In the first part of this paper, we worked initially within the framework of a toy model and thus there are some further limitations to this approach. First of all, we have considered modes which cross the bouncing phase without any new physics to intervene, as for instance Quantum Gravity. The paper does not describe that phase, and treats the Universe as a smoothly oscillating ball. Yet, we believe that this phenomenon is interesting per se from the theoretical standpoint, as also for generic Fourier expansions of the scale factor a non-zero Berry’s phase was observed. In the second part of this paper, we applied these ideas to the case of Loop Quantum Cosmology (LQC), where a description of the quantum phase of these oscillations is provided. Also, an extra appeal of this approach for the present paper is that in LQC the quantum description is very close to the classical one, and thus we do not require the use of a full quantum gravitational approach. In the case of LQC, we find that for the case of a specific semiclassical Friedman equations for which there are oscillations of the scale factor, one can observe two specific regimes. In the first regime, in which the effective quantum density is comparable to the density of the Universe at , we observed numerically small particle content and non-zero Berry phase. In the other regime, in which the quantum effective density is much higher than the density of the Universe, one observes non-negligible particle content.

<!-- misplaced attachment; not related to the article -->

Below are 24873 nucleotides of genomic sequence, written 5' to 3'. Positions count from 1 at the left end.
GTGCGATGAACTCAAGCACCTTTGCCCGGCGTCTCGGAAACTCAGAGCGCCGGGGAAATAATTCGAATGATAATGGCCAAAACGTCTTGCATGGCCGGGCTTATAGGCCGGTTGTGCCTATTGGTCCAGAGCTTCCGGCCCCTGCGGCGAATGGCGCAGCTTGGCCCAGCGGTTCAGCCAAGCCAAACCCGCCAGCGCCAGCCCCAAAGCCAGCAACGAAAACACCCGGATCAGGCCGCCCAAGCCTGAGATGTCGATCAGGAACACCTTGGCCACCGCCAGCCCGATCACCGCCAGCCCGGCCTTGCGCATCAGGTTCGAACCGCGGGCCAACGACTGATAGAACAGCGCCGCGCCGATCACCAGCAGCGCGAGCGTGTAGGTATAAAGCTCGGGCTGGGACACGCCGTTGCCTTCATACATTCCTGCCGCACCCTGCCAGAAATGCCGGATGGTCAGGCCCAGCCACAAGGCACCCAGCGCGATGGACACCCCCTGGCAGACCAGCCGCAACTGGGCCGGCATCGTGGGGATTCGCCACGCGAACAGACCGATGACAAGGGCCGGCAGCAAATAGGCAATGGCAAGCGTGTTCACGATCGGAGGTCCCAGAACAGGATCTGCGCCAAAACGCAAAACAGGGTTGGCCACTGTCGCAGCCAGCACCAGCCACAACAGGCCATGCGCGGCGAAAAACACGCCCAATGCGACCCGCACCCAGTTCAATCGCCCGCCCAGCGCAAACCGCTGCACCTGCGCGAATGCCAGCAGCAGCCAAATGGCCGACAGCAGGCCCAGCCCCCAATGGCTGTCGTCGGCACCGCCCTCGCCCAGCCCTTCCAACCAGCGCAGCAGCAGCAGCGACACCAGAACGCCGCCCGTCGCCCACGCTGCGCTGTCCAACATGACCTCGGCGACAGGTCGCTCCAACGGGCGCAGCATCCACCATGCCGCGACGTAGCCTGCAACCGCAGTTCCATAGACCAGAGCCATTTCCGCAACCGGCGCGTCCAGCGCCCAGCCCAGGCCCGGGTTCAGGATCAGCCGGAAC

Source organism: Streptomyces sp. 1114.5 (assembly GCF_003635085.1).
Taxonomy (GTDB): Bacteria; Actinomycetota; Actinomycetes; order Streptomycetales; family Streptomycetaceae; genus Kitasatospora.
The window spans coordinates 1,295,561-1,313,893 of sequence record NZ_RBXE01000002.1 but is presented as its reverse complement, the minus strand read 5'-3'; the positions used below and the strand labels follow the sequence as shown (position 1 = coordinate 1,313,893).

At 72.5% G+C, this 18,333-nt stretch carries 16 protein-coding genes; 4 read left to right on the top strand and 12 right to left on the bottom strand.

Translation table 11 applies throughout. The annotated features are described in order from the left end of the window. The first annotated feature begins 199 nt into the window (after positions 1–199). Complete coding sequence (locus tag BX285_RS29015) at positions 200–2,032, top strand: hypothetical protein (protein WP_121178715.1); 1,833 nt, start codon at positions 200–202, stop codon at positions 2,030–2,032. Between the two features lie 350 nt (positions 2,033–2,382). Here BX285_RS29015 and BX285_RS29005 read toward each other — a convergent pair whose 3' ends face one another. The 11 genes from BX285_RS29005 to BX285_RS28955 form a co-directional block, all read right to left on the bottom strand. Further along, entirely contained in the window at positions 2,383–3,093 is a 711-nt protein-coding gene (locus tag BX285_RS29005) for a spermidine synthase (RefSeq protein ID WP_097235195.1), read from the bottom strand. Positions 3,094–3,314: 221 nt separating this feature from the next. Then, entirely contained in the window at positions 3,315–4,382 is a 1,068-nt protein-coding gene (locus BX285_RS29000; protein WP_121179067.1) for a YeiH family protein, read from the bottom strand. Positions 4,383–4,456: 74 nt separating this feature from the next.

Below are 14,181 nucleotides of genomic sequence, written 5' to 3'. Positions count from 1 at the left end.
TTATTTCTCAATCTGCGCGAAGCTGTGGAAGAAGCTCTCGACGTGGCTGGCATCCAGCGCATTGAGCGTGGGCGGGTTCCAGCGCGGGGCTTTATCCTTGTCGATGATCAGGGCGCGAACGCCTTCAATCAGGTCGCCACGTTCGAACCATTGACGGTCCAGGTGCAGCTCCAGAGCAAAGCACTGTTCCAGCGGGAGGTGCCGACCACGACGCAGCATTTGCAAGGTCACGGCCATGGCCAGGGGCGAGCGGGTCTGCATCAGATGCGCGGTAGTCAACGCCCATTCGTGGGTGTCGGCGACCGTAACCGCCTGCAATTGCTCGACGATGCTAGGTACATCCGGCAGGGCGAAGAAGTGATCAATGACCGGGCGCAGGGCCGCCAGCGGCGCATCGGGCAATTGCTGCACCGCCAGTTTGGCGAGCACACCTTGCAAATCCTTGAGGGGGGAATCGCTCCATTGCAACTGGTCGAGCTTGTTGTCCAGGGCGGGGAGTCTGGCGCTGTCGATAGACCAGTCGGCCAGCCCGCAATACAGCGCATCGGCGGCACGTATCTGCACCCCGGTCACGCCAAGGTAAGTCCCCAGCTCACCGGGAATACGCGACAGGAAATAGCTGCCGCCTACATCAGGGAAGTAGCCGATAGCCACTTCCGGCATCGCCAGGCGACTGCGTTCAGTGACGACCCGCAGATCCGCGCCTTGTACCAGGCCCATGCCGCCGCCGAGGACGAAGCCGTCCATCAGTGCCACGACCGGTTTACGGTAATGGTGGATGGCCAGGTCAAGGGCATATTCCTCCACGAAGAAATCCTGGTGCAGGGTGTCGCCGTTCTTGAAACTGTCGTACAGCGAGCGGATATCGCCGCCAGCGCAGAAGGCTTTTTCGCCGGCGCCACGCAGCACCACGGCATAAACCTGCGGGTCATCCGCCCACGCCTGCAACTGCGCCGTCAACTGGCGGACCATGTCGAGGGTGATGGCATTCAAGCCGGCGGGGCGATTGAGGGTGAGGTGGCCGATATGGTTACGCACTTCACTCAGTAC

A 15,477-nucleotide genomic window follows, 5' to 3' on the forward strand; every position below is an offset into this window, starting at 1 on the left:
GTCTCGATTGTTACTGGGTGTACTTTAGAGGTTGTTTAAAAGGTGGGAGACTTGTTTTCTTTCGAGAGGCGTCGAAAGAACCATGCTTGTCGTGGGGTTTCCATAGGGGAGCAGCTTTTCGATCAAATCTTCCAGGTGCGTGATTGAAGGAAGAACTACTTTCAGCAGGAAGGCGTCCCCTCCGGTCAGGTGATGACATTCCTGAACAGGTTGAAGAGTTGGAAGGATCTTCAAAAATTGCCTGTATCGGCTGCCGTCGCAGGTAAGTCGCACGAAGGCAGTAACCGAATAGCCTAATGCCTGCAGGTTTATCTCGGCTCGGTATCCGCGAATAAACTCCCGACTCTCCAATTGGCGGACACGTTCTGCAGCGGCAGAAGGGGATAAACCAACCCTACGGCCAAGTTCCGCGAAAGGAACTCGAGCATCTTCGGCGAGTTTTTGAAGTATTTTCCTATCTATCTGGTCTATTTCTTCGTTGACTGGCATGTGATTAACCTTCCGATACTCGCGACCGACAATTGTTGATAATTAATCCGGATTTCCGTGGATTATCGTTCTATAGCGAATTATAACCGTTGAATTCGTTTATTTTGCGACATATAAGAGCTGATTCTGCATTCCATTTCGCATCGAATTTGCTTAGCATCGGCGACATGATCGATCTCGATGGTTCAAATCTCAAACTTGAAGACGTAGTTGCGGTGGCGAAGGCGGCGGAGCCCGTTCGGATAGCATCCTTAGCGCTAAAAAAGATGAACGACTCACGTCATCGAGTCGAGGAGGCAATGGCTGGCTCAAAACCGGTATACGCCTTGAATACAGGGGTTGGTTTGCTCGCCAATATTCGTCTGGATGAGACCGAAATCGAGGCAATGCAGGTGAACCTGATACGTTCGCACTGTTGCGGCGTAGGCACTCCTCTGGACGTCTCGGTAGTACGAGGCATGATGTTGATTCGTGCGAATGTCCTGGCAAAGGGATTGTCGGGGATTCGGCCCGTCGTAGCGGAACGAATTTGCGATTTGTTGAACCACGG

Our results are general enough to be considered in other cases in details. In fact, given the standard quantization procedure of the scalar field, we have considered the case in which the only requirement is that the scale factor has a Fourier expansion. We studied some specific cases, but used known relations for the Hill equation, which underlies the evolution of the modes of the scalar field. .In addition to the remarks above, nothing prevents this same analysis to be repeated in the case of particles with spin other than zero, which are far more common than scalar particles. As a final remark, we stress that there are other ways in which a Berry’s phase could be originated for non-cyclic cosmologies. This is the case, for instance, if the scalar field undergoes a quantum phase transition in the early Universe QFU (); QPT1 (); QPT2 () and as shown in bpm () for inflationary models as well.

Acknowledgments

We would like to thank Lorenzo Sindoni and Alessandra Gnecchi for comments on an earlier draft of this paper, and to Mercedes Martin-Benito and Edward Wilson-Ewig for helping us and guiding through the results in Loop Quantum Cosmology in a revised version of this article.

L.B. is currently supported by the ERC grant PACOMANEDIA.

Appendix A General considerations and Floquet’s theorem

The differential equation in eqn. (6),

(45)

is called Hill’s equation when